The biggest heavyweight fight of the 1980s took place on this day in 1982, as heavyweight great Larry Holmes defended his crown against “Great White Hope” Gerry Cooney. At the time of the hugely-hyped fight, one that pitted an established champion against a power-punching superstar in the making, plenty of people felt Cooney would beat Holmes and become the next heavyweight king.
“The Dream is here, Gentleman Gerry Cooney,” bellowed one ringsider’s placard at Caesars Palace. Cooney might not have fully learned how to fight yet (this something he was honest enough to admit when looking back on the fight he had been rushed into, the money that was at stake being nothing short of enormous) but his adoring fans believed in him. And why not? In the opinion of the average fan, Cooney was the real deal – his crushing knockouts of Ron Lyle and Ken Norton (both one-round jobs) proved it.
Cooney gave it everything he had against Holmes, and with his distinct lack of experience (just 86 pro rounds boxed) he succeeded in giving 32-year-old Holmes, who was making the 12th defense of the title, a darn good fight. At the time of his crushing loss – the 13th round TKO defeat more crushing from a mental standpoint compared to a physical one, with 25-year-old Cooney taking his physical lumps far better than his psychological ones – Cooney couldn’t stop saying sorry.
Still, it was thought Cooney would bounce back, that he would return to his wrecking ball ways and string together another series of KO’s ahead of a second shot at the title. After all, Cooney had been beaten by a great champion and he had nothing to be ashamed of. But Cooney disappeared, being a more frequent visitor to bars than the gym. Cooney did fight again – just five times in all before George Foreman blasted him into permanent retirement in 1990 – but he was never again the young, strong, power-packed sensation he had been in 1979 to 1982.
Two of the bigger questions that can be asked about the Holmes-Cooney fight are: What if Cooney had taken the fight a year or so later, having had an additional three, maybe four fights? And, what if Cooney had not taken the loss so hard and had, instead of hiding away feeling sorry for himself, returned to the ring quite quickly and stayed there?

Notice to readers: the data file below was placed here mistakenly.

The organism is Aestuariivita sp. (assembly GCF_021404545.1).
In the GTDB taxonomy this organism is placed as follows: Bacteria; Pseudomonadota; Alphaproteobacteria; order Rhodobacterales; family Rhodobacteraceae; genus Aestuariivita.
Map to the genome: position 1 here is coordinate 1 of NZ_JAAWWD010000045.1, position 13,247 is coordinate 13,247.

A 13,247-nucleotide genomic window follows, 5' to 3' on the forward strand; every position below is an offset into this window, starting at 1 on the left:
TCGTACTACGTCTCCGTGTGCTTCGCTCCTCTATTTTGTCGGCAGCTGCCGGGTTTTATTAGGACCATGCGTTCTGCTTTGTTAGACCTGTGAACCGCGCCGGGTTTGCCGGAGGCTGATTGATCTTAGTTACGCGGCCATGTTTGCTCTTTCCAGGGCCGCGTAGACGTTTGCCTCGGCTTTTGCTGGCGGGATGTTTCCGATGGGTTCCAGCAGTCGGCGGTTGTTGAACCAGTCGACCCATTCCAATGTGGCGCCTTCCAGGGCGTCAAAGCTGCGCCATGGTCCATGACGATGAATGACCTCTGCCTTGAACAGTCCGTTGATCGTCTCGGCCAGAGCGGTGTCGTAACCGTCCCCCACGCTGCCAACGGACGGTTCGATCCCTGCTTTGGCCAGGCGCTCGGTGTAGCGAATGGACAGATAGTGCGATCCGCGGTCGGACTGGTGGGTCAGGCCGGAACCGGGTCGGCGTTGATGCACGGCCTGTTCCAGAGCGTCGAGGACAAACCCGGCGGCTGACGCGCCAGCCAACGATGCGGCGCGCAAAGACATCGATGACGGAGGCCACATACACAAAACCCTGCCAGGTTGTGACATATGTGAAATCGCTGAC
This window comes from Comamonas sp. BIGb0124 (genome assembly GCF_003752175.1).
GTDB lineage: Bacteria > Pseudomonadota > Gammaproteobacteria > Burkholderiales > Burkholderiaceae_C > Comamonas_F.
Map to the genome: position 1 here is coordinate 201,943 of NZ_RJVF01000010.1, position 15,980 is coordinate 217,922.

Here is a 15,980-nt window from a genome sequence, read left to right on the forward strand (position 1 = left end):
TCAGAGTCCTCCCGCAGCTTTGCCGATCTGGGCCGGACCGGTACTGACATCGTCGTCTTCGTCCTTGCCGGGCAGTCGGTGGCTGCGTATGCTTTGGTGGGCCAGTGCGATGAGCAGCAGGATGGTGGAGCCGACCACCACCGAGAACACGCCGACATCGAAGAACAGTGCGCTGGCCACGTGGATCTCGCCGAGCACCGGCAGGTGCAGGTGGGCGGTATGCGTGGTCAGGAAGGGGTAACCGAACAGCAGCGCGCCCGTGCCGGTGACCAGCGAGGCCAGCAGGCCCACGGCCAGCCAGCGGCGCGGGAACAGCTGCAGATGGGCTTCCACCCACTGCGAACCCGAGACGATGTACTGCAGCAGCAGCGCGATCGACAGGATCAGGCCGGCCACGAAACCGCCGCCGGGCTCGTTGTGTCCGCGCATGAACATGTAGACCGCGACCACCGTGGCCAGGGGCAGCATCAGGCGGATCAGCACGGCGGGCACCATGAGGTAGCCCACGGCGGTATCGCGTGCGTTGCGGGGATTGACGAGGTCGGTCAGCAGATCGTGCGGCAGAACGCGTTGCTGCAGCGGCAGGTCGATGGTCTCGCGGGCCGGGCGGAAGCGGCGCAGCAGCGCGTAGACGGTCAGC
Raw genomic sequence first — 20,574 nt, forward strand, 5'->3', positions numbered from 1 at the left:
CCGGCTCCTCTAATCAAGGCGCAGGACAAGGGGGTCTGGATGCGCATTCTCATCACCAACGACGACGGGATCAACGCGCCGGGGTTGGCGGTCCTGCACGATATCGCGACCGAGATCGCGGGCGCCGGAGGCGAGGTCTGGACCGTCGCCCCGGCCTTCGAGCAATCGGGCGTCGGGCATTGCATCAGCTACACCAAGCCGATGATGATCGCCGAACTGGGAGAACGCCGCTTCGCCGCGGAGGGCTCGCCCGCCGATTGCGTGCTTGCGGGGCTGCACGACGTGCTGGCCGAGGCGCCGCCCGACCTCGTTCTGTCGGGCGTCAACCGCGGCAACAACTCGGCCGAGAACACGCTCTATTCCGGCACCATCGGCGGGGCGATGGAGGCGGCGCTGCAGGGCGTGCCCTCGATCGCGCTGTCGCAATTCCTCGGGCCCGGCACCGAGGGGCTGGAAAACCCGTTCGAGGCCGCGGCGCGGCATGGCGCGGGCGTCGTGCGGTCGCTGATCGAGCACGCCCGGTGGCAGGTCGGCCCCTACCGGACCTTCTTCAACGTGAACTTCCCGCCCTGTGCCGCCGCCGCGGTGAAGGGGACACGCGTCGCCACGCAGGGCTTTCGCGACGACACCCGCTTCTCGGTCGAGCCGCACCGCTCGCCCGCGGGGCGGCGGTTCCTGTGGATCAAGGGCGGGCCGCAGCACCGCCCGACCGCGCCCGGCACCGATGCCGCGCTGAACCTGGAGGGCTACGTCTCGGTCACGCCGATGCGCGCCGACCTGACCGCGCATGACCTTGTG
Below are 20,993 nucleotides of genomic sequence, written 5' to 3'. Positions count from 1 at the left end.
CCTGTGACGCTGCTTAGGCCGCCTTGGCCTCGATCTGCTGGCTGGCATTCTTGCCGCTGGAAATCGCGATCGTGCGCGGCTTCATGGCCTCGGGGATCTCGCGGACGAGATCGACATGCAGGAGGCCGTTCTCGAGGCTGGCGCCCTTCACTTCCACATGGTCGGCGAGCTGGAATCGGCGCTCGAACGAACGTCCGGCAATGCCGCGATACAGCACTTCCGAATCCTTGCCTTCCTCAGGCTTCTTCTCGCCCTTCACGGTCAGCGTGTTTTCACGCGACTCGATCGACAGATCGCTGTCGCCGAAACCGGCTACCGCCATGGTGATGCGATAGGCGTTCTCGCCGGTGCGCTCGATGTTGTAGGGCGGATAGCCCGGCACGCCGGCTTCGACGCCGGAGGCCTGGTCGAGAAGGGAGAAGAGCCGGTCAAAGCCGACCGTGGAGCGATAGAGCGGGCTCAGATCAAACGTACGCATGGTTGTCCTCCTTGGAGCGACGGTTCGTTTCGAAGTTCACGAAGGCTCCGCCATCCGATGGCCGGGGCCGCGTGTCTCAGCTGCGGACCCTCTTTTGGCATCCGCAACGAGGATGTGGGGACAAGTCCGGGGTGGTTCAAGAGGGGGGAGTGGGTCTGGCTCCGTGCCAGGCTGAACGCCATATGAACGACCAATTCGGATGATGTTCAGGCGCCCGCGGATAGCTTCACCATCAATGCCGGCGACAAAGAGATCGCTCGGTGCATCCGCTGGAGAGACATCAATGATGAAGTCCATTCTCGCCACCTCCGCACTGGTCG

As for the second question, maybe the damage Gerry took, to his psyche mostly, was just too much. They say boxing is around 90 percent mental and maybe Gerry Cooney never had the mental strength to be a truly great fighter.
But as for the first question, if Cooney had taken the Holmes fight in 1983, with three or four additional wins tucked under his belt, then perhaps this would have made all the difference in the world. Cooney said a while back how he felt that, “with another year’s experience, I really do think I’d have beaten him,” and he probably still feels the same way today. “With three or four [more] fights, against top guys, I’d have beaten Holmes,” Cooney told this writer a few years back.
Of course, the timing of a fight is crucial. If Cooney was too green in June of 1982, might a 33-year-old Holmes have been a little closer to being sufficiently ripe for the taking by a 26-year-old Cooney, who had a 28-0 or 29-0 record? Of course, we will never know. But such was the enormous promise Cooney once had – his left hook a thing of devastating beauty – we find ourselves asking questions like this one all these years later. Cooney was a dead-cert to be heavyweight champion. The fact that he failed is still hard to take; especially for Gerry himself.
Here’s another ‘what if?’ What if Cooney had fought WBA heavyweight champ Mike Weaver (as he was close to doing) instead of Holmes? Would Cooney have taken down “Hercules?” Maybe so. Instead, Cooney can be proud of the herculean effort he managed to give on the night of June 11, 1982.